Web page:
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“Satellite Meteorology” Second Edition

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Prof R R Kelkar’s book “Satellite Meteorology” Second Edition is now available.  

See the publisher’s web site for full information. BS Publications

Buy the book from amazon.in

Cyclone and Storm Surge Risk to Mumbai

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Prof R R Kelkar participated in a workshop organized by Columbia University Global Centre in Mumbai on 12 January 2017 on the subject of Cyclone and Storm Surge Risk to Mumbai. Darryl D’Monte has written a post on the subject in the India Climate Dialogue web site. To read it click on the link below:

http://indiaclimatedialogue.net/2017/01/20/mumbai-faces-increasing-storm-surges/

A New Book on Astrology

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Shri. Sadashiv Govind Shaligram has written a new Marathi book on astrology entitled “Krishnamurti Jyotish Sampada”. It has been published by Supriya Prakashan, Pune in November 2016. The book has a preface written by Prof R R Kelkar.  

Click here to read the preface

Observing God

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In the entire Bible, the word “observation” appears only once and it is used by the Lord Jesus himself in the context of the kingdom of God. (Luke 17:20 KJV) Observation can be much more than merely seeing with one’s eyes. When we observe rules, it means that we abide by them. When we observe silence, we maintain it. When we observe certain days, we draw attention to their importance.

At a meteorological observatory, most weather elements cannot be observed with the eyes. But wind speed, wind direction, atmospheric pressure, air temperature, humidity, can all be measured and recorded with instruments. At an astronomical observatory, only a fragment of the universe can be viewed closely, but scientists keep looking beyond in the hope of unravelling its mysteries.  

When Jesus began his work on earth, his opening call was “Repent, for the kingdom of God is at hand!” (Matthew 4:17, Mark 1:15) His inaugural address, or the sermon on the mount, started with the words: “Blessed are you who are poor, for yours is the kingdom of God!” (Luke 6:20) The kingdom of God, or the kingdom of heaven, was a new concept and Jesus went on explaining it to his hearers in many different ways. He once likened it to a gathering of little children (Luke 18:16). He compared it with the process of sowing and reaping, with the sprouting of a mustard seed, the addition of yeast to flour, a hidden treasure, a pearl, and so on. (Matthew 13, Luke 13).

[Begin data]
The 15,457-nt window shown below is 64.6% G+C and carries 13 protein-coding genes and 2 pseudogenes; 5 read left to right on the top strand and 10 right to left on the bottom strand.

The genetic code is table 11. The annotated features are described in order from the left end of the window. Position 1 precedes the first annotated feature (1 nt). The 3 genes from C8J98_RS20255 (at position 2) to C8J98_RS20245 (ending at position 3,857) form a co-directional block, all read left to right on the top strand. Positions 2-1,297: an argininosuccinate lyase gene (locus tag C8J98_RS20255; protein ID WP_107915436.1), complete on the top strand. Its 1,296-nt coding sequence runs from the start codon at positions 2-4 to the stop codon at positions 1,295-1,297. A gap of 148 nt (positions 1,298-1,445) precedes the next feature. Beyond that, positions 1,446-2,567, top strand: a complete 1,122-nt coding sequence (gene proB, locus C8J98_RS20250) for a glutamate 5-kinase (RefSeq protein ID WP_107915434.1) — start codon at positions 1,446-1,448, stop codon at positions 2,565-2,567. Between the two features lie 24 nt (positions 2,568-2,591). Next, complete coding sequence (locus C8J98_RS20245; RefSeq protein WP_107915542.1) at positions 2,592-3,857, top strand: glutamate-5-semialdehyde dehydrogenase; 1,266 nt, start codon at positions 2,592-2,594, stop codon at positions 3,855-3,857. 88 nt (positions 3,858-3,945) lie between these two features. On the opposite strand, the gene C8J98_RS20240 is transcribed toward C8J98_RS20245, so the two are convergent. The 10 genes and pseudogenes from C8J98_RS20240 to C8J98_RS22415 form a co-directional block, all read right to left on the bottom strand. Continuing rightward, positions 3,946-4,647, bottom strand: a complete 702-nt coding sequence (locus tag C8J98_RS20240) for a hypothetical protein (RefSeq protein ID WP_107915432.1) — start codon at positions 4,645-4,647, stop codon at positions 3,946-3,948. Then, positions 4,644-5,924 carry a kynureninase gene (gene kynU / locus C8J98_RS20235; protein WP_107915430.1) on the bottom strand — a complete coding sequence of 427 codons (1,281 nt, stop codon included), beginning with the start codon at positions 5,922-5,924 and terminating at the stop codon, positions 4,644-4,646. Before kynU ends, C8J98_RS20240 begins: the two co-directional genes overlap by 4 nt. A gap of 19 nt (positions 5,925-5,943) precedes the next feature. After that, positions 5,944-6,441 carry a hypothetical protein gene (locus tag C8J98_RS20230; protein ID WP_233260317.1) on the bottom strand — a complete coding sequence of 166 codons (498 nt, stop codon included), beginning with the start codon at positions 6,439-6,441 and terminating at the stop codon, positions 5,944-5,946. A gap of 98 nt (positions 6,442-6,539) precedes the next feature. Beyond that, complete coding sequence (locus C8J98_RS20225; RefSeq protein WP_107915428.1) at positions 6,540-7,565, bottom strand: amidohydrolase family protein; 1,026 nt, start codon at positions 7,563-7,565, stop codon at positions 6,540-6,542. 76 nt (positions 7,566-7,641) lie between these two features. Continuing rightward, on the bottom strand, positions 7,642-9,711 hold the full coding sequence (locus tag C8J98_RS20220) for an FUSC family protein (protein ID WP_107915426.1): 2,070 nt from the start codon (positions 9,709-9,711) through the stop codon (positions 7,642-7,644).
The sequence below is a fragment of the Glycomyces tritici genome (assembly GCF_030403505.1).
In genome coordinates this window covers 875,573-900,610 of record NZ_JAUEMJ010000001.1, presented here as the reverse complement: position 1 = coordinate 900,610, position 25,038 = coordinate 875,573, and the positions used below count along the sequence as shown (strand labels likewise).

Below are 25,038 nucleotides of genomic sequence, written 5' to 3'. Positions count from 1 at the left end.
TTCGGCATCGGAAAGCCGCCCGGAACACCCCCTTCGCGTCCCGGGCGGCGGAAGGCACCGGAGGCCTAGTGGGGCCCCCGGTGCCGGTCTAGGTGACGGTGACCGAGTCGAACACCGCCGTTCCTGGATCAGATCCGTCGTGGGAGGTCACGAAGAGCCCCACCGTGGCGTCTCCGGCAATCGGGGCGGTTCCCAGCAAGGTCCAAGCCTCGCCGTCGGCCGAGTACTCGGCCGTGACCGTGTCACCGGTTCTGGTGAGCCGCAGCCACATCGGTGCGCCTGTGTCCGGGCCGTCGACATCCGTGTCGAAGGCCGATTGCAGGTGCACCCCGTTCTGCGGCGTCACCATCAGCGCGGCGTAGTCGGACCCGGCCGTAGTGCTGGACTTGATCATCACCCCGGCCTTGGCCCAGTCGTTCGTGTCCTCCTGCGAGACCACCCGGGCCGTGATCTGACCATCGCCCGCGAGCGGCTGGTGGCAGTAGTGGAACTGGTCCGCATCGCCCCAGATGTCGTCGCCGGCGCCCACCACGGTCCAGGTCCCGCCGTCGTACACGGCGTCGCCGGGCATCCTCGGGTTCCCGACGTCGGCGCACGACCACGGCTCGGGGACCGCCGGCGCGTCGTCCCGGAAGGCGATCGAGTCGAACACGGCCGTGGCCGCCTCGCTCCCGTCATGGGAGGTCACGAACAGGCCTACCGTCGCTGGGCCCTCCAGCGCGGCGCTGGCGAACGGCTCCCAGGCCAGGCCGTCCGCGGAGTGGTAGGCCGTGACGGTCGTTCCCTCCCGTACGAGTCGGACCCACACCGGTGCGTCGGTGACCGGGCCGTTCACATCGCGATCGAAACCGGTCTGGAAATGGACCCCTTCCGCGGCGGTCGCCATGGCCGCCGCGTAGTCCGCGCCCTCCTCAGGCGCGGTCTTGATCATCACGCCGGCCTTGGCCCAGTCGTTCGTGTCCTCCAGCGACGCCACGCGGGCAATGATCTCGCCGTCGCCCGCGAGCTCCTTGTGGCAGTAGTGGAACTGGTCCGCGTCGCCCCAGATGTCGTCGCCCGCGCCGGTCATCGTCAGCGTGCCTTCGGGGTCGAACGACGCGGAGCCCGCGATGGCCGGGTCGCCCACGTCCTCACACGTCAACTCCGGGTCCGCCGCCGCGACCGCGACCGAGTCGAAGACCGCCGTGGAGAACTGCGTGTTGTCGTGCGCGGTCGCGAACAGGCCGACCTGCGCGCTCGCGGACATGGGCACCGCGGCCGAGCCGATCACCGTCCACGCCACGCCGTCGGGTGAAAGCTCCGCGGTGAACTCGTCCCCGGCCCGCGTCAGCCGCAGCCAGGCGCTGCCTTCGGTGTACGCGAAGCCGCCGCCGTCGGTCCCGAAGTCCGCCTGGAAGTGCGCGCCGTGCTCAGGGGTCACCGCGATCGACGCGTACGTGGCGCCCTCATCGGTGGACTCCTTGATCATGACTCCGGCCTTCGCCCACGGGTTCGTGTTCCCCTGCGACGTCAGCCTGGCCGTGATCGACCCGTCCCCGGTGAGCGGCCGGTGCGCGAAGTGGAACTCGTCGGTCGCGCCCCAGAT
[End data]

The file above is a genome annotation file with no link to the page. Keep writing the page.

However, Jesus’ listeners were still unable to visualize the kingdom. They could not understand whether the kingdom of God had come, and if it had, then where was it? Jesus clarified to them, “The kingdom of God does not come with observation. Nor will people say, ‘See here!’ or ‘See there!’ For the kingdom of God is within you.” (Luke 17:20-21)  

Indeed, the kingdom of God is not something that can be observed from outside, because it is not a physical kingdom of this world. (John 18:36) It is in the realm of the spirit. Its virtual reality is to be seen, heard, felt and experienced by the spirit.  

The Spirit is Like the Wind

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Without air, human beings cannot survive. When breathing stops, life ends. God had breathed air into the dust of the ground to make the first man come alive. (Genesis 2:7) In fact, spirit, air and wind are used synonymously in the Bible, through a common word ‘ruwach’ in Hebrew and ‘pneuma’ in Greek.  

During a discussion about the spirit, Jesus had illustrated his point by comparing it to the wind in the earth’s atmosphere. (John 3:8) Like many meteorological elements, the wind indeed is invisible but it can be measured accurately and is known to be extremely variable. So does the spirit operate in the world, changing its intensity and purpose while remaining unseen by man.

The wind comes to us, we do not have to go to the wind. Similarly the spirit approaches us, we do not have to go looking for it. We can either make use of the wind or let it go. So it is with the spirit. We can receive it, get filled with the spirit, or allow it to pass by. (Jesus John 30:22, Acts 2:4; Eph. 5:18).

The wind can be gentle like a pleasant breeze on a hot day or on a moonlit night. Likewise the spirit can refresh us in our times of tiredness. (Psalm 23:2)

The wind can blow suddenly as in a gust. The spirit too may come blowing in suddenly, unannounced. (Acts 2:2)

The wind has great power. It can move clouds in the air and ships over the oceans and can drive turbines on land. The spirit also has great power. It can stimulate the human mind, give courage and strength to people, and help them accomplish great things. (2 Timothy 1:7)